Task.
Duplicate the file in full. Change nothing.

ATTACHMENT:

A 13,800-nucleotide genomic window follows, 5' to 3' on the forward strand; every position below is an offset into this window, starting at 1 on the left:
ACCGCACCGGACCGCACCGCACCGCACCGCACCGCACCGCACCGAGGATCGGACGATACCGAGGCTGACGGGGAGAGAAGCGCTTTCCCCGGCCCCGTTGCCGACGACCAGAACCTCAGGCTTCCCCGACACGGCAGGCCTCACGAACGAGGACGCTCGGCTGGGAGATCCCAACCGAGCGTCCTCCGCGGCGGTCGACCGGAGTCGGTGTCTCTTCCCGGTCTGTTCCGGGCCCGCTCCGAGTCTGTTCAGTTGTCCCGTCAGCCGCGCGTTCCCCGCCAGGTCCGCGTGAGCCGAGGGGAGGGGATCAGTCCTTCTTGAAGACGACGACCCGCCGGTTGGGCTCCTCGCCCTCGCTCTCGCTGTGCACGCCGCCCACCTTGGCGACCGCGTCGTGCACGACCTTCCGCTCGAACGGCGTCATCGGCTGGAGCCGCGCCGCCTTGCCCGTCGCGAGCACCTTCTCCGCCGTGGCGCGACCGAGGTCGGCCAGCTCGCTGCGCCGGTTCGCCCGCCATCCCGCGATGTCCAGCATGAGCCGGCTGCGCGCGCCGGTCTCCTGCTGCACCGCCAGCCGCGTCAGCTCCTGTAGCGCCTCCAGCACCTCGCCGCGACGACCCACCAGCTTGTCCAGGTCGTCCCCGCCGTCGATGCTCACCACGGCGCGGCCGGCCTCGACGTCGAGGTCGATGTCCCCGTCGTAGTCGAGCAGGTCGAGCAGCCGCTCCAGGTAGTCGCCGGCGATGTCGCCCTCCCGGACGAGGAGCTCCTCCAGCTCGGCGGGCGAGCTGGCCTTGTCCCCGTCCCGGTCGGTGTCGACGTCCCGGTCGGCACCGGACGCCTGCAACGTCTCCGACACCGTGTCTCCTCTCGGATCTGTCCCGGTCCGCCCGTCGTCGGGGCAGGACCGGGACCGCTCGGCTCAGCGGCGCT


A 13,800-nucleotide genomic window follows, 5' to 3' on the forward strand; every position below is an offset into this window, starting at 1 on the left:
ACCGCACCGGACCGCACCGCACCGCACCGCACCGCACCGCACCGAGGATCGGACGATACCGAGGCTGACGGGGAGAGAAGCGCTTTCCCCGGCCCCGTTGCCGACGACCAGAACCTCAGGCTTCCCCGACACGGCAGGCCTCACGAACGAGGACGCTCGGCTGGGAGATCCCAACCGAGCGTCCTCCGCGGCGGTCGACCGGAGTCGGTGTCTCTTCCCGGTCTGTTCCGGGCCCGCTCCGAGTCTGTTCAGTTGTCCCGTCAGCCGCGCGTTCCCCGCCAGGTCCGCGTGAGCCGAGGGGAGGGGATCAGTCCTTCTTGAAGACGACGACCCGCCGGTTGGGCTCCTCGCCCTCGCTCTCGCTGTGCACGCCGCCCACCTTGGCGACCGCGTCGTGCACGACCTTCCGCTCGAACGGCGTCATCGGCTGGAGCCGCGCCGCCTTGCCCGTCGCGAGCACCTTCTCCGCCGTGGCGCGACCGAGGTCGGCCAGCTCGCTGCGCCGGTTCGCCCGCCATCCCGCGATGTCCAGCATGAGCCGGCTGCGCGCGCCGGTCTCCTGCTGCACCGCCAGCCGCGTCAGCTCCTGTAGCGCCTCCAGCACCTCGCCGCGACGACCCACCAGCTTGTCCAGGTCGTCCCCGCCGTCGATGCTCACCACGGCGCGGCCGGCCTCGACGTCGAGGTCGATGTCCCCGTCGTAGTCGAGCAGGTCGAGCAGCCGCTCCAGGTAGTCGCCGGCGATGTCGCCCTCCCGGACGAGGAGCTCCTCCAGCTCGGCGGGCGAGCTGGCCTTGTCCCCGTCCCGGTCGGTGTCGACGTCCCGGTCGGCACCGGACGCCTGCAACGTCTCCGACACCGTGTCTCCTCTCGGATCTGTCCCGGTCCGCCCGTCGTCGGGGCAGGACCGGGACCGCTCGGCTCAGCGGCGCT